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Siemens Energy and Evonik commissioned a pilot plant sponsored by the German Federal Ministry of Education and Research (BMBF) that uses carbon dioxide and water to produce chemicals. The energy is supplied by electricity from renewable sources. The pilot plant is located in Marl, in the northern Ruhr area, and uses artificial photosynthesis. It is an essential part of the Rheticus I and II research projects, which are sponsored by the Federal Ministry of Education and Research (BMBF) with $6.3 million euros in funding.
The Rheticus research project is a spin-off of the Copernicus projects, one of the largest research initiatives of the German government on energy system transformation. Rheticus demonstrates how Power-to-X idea can be put into practice.
Artificial photosynthesis researchers at the Rheticus experimental facility looked to nature as a model. Just as plants use solar energy to produce sugar, for example, from carbon dioxide (CO2) and water in several steps, artificial photosynthesis uses renewable energies to produce valuable chemicals from CO2 and water through electrolysis with the help of bacteria. This type of artificial photosynthesis can serve as an energy store and thus help to close the carbon cycle and reduce carbon dioxide pollution in the atmosphere.
The pilot plant has started up in Marl, the largest Evonik site. It consists of a CO electrolyzer developed by Siemens Energy, a water electrolyzer and the bioreactor with Evonik's know-how. In the electrolyzers, carbon dioxide and water are converted into carbon monoxide (CO) and hydrogen (H2) with electricity in a first step. This synthesis gas is used by special microorganisms to produce specialty chemicals, initially for research purposes. These are starting materials for special plastics or food supplements, for example.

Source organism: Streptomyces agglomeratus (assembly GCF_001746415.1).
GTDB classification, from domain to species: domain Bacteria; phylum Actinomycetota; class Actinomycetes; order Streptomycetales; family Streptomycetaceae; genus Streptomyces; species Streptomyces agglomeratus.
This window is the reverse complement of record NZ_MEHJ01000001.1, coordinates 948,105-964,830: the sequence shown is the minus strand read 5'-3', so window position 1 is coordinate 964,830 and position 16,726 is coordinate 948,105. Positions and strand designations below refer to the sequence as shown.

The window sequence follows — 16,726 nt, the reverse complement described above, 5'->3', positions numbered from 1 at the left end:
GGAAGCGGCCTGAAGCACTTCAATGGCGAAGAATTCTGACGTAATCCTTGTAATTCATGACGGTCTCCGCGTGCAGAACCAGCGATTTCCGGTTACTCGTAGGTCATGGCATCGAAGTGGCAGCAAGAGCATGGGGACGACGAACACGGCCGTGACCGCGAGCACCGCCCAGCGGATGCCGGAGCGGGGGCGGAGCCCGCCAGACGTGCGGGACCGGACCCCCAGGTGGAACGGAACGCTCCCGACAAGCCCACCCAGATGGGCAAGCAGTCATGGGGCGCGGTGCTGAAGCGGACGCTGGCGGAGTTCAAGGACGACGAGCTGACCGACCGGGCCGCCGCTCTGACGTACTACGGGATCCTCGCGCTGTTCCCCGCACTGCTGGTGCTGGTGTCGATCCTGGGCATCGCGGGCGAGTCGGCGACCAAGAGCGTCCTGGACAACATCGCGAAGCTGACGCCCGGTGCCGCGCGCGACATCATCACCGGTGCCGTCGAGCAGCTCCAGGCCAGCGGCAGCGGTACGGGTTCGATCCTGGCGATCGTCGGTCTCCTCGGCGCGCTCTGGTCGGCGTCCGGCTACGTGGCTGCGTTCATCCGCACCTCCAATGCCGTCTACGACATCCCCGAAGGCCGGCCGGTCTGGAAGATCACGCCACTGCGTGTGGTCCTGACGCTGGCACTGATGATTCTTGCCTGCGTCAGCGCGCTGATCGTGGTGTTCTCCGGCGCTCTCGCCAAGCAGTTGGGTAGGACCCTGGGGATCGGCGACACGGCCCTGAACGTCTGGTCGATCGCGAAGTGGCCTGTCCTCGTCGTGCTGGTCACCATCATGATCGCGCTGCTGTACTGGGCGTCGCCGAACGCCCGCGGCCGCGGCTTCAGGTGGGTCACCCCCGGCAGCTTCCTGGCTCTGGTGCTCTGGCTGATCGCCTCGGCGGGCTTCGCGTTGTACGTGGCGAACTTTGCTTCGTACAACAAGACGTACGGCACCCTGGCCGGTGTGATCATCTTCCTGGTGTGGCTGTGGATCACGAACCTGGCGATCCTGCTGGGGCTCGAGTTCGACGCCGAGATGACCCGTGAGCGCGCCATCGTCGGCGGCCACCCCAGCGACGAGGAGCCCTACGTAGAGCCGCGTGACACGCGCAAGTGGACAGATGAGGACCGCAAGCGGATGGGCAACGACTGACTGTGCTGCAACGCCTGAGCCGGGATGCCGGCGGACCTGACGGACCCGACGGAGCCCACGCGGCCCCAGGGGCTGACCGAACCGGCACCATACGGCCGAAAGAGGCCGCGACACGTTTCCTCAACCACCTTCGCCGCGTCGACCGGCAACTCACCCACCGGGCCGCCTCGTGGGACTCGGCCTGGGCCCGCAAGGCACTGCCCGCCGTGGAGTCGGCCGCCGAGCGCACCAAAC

In the coming weeks, the composition of the synthesis gas and the interaction between electrolysis and fermentation will be optimized. In addition, a unit for processing the liquid from the bioreactor will be set up to obtain the pure chemicals.
After successful completion of the current Rheticus project phase (Rheticus II), Evonik and Siemens will have a platform technology that can produce energy-rich and valuable substances such as specialty chemicals or artificial fuels from CO2 - in a modular and flexible manner.
"Climate protection is not possible without chemistry, because our industry supplies and develops solutions for the energy turnaround. Research projects such as Rheticus are a motivation and innovation driver for a sustainable society," said Harald Schwager, Deputy Chairman of the Executive Board of Evonik in a press release. "Security of supply and reliability in political decisions set the framework in which new things are created.”
"Our goal is to use innovative technologies to enable new, more sustainable solutions. With our hydrogen and CO electrolysis, we are building a bridge from green electricity to sustainable material applications,” said Christian Bruch, CEO of Siemens Energy in a press release. “The close cooperation between politics, science and business partners, like Evonik, is an important step in this direction.”